Calories In; Calories Out –
Habits and Lifestyle Choices Lead to Maintaining Healthy Weight
Calories in; Calories out.
“This simple formula holds the key maintaining a healthy weight and enjoying life to its fullest,” explains Brendon Curtis, MD, a surgeon at General Surgery at Great Plains. The formula means that if you’re taking in more calories than you’re burning off, you’re likely going to gain weight.
Dr. Curtis’s strategy is for patients to monitor the types and amounts of calories they eat and get regular exercise to burn off calories. In this way, he says, good habits and good choices lead to success in weight loss and maintenance.
According to the Center for Disease Control (CDC), 35 percent of American adults are considered obese, which lead to several dangerous health conditions including heart disease, stroke, type 2 diabetes and certain types of cancer, which are some of the leading causes of death. The CDC also reports that 38 percent of Nebraskans are overweight and another 27 percent are classified as obese.
Dr. Curtis outlines several tips to help patients trim pounds and sustain a desired level of fitness. On the “calories in” side of the ledger, he suggests the following:
• Food diary. Patients should keep a written record of everything they eat, including portion size and number of calories, if available. “Patients tend to grossly underestimate the amount of calories they take in. Adding it up at the end of the day is a real eye-opener,” he explains.
• Check the label. Even if patients don’t keep a food diary, they should check labels to see how many calories certain foods have. “Often things seem healthy, but can be loaded with calories,” says Barb Petersen, nurse practitioner of nursing programs and coordinator of the GPRMC bariatric program.
• Three squares. Patients should strive to eat three well-balanced meals a day and avoid snacking. “Skipping breakfast or lunch leads to excessive snacking or over-eating at dinner, which will cause more of the food being converted to fat,” says Dr. Curtis.
• Don’t eat – instead have a meal. Petersen says many patients rush through eating and don’t take the time to adequately chew and enjoy their food. “We should chew each bite 20-30 times,” she says. “Eat with a friend and the conversation will slow you down.” This, she says, gives the stomach a chance to register the food and report it to the brain, which will invoke a feeling of being full – when we eat fast, we miss this sensation until it’s too late.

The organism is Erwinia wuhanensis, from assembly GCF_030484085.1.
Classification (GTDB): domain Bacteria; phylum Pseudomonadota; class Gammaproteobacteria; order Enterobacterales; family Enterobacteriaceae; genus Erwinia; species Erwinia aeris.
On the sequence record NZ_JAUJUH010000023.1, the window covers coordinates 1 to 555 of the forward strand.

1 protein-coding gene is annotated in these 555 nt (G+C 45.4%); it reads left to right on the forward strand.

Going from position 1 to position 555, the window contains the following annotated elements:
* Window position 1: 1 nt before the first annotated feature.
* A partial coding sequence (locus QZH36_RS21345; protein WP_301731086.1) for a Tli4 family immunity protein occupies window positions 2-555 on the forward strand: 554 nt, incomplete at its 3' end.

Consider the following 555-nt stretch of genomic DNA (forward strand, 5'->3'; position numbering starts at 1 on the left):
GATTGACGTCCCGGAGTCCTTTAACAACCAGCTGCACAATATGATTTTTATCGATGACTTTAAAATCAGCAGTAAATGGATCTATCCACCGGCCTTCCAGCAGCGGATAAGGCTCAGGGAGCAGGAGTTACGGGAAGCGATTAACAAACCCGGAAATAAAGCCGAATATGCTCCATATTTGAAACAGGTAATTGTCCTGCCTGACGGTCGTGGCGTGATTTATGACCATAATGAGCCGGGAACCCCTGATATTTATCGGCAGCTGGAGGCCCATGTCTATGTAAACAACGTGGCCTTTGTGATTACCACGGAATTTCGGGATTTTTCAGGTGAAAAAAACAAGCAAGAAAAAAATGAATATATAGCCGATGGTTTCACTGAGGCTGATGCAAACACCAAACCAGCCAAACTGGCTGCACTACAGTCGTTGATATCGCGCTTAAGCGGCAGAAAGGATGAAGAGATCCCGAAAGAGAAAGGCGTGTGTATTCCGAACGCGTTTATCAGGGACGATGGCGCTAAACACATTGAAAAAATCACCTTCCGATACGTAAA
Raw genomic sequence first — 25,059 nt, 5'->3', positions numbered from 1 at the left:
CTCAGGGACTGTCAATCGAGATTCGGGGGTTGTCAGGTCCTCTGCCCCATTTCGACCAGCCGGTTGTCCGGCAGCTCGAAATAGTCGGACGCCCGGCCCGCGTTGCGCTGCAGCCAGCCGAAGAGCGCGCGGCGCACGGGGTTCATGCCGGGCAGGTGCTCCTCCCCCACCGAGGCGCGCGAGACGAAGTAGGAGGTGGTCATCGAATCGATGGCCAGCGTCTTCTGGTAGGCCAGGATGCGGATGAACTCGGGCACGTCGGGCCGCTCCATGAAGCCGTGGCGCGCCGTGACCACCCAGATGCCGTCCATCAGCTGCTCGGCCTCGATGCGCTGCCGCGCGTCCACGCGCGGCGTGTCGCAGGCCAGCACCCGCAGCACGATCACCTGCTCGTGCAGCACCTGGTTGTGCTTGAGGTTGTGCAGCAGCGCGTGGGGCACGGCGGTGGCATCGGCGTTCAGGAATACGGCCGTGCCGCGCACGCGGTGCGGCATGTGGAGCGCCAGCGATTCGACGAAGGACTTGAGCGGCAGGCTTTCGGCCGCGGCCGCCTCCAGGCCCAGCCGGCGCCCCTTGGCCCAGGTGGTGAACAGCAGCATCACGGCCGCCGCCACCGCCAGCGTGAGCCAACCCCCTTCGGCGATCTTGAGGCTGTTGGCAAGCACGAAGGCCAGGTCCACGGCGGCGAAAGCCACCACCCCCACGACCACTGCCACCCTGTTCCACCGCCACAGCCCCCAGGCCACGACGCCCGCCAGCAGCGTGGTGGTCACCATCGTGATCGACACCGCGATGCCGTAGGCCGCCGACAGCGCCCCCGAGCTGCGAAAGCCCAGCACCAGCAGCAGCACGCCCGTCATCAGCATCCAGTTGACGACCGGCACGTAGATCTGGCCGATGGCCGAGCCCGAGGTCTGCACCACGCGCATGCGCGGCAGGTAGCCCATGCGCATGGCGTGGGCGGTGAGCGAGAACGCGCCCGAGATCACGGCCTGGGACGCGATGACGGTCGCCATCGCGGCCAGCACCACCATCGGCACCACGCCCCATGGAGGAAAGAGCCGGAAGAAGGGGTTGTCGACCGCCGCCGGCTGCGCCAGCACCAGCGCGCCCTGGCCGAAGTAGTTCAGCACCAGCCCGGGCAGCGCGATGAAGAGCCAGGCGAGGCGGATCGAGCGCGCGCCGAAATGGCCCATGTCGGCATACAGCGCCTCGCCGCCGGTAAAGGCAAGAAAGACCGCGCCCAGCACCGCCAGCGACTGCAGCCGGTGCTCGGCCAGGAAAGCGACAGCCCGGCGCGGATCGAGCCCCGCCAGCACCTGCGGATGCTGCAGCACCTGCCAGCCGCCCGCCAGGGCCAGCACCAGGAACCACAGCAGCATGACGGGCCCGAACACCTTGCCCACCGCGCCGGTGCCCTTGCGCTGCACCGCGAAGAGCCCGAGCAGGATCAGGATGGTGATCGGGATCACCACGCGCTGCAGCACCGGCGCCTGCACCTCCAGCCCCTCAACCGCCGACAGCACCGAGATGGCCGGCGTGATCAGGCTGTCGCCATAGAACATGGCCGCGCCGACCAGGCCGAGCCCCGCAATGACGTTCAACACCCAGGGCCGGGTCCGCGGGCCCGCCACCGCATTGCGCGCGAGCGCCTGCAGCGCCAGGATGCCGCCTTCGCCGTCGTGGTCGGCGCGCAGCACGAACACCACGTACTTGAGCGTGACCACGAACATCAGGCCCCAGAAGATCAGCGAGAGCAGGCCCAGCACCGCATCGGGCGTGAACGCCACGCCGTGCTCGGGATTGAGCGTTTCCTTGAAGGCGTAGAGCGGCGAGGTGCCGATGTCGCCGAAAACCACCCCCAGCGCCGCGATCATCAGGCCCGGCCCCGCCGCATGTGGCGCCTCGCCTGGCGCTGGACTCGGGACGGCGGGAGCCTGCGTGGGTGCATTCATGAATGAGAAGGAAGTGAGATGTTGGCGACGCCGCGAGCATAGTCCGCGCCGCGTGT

• Time of day. “Calories are best consumed earlier in the day when we are more active,” explains Dr. Curtis. “When we gorge at night, the energy isn’t needed and is gets stored as fat.”
Dr. Curtis and Petersen also have suggestions for exercise and burning off excess calories.
• Be consistent. Curtis advises patients to get 30-60 minutes of exercise three to five times a week. “We simply look for heart rate increase – you don’t need gadgets to measure it – you just need to do it,” he says.
• Enjoy the activity. Calories get burned through a wide variety of activities, including walking, biking, and swimming. “Make the activity something you like to do,” counsels Petersen. “That way you’re much more likely to do it on a regular basis.”
A Little Extra Help
Petersen says that although these tips seem simple, they aren’t always easy, and that’s why the GPRMC bariatric program makes sense for some patients who need a little extra help. The program offers three types of surgical procedures to help patients limit their food intake.
“We think of surgery as a tool,” says Petersen. It helps patients make better food and lifestyle choices and instill habits to hopefully last a lifetime.”
GPRMC offers two different informational meetings for patients thinking about bariatric surgery. The first is a free seminar offered the second Tuesday of the month at 7pm in the Pioneer Room at GPRMC. One of the GPRMC bariatric surgeons in on hand to answer questions and discuss diet, exercise and surgical options.
The other meeting is a support group for patients who have had the procedure, but it’s open to anyone. “Often we have prospective patients come and talk to those that have been through the surgical procedure,” explains Petersen. These sessions meet the first Thursday of the month at 6:30pm in the Pioneer Room.
For information and appointment for consultation, Call 308-696-8508.